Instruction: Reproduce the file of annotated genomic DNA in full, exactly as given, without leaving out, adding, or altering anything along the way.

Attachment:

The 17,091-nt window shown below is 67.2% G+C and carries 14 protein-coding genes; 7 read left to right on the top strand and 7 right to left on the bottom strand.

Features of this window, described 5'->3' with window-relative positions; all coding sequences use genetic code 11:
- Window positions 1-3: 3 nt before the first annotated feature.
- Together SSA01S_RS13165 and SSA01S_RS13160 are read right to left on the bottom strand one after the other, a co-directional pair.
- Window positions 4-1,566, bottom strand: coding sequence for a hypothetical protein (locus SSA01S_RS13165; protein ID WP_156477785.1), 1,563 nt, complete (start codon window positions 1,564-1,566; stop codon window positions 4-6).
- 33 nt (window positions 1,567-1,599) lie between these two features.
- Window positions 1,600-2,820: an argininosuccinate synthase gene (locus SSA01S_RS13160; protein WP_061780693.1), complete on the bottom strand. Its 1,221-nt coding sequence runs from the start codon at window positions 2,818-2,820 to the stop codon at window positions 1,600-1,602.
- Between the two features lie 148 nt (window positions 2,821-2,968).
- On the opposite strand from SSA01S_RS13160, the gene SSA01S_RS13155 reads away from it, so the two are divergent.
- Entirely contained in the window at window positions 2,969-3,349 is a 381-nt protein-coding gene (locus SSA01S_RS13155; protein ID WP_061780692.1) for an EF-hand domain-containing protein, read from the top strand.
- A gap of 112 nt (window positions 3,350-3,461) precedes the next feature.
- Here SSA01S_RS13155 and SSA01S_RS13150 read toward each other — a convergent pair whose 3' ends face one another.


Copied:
The 17,091-nt window shown below is 67.2% G+C and carries 14 protein-coding genes; 7 read left to right on the top strand and 7 right to left on the bottom strand.

Features of this window, described 5'->3' with window-relative positions; all coding sequences use genetic code 11:
- Window positions 1-3: 3 nt before the first annotated feature.
- Together SSA01S_RS13165 and SSA01S_RS13160 are read right to left on the bottom strand one after the other, a co-directional pair.
- Window positions 4-1,566, bottom strand: coding sequence for a hypothetical protein (locus SSA01S_RS13165; protein ID WP_156477785.1), 1,563 nt, complete (start codon window positions 1,564-1,566; stop codon window positions 4-6).
- 33 nt (window positions 1,567-1,599) lie between these two features.
- Window positions 1,600-2,820: an argininosuccinate synthase gene (locus SSA01S_RS13160; protein WP_061780693.1), complete on the bottom strand. Its 1,221-nt coding sequence runs from the start codon at window positions 2,818-2,820 to the stop codon at window positions 1,600-1,602.
- Between the two features lie 148 nt (window positions 2,821-2,968).
- On the opposite strand from SSA01S_RS13160, the gene SSA01S_RS13155 reads away from it, so the two are divergent.
- Entirely contained in the window at window positions 2,969-3,349 is a 381-nt protein-coding gene (locus SSA01S_RS13155; protein ID WP_061780692.1) for an EF-hand domain-containing protein, read from the top strand.
- A gap of 112 nt (window positions 3,350-3,461) precedes the next feature.
- Here SSA01S_RS13155 and SSA01S_RS13150 read toward each other — a convergent pair whose 3' ends face one another.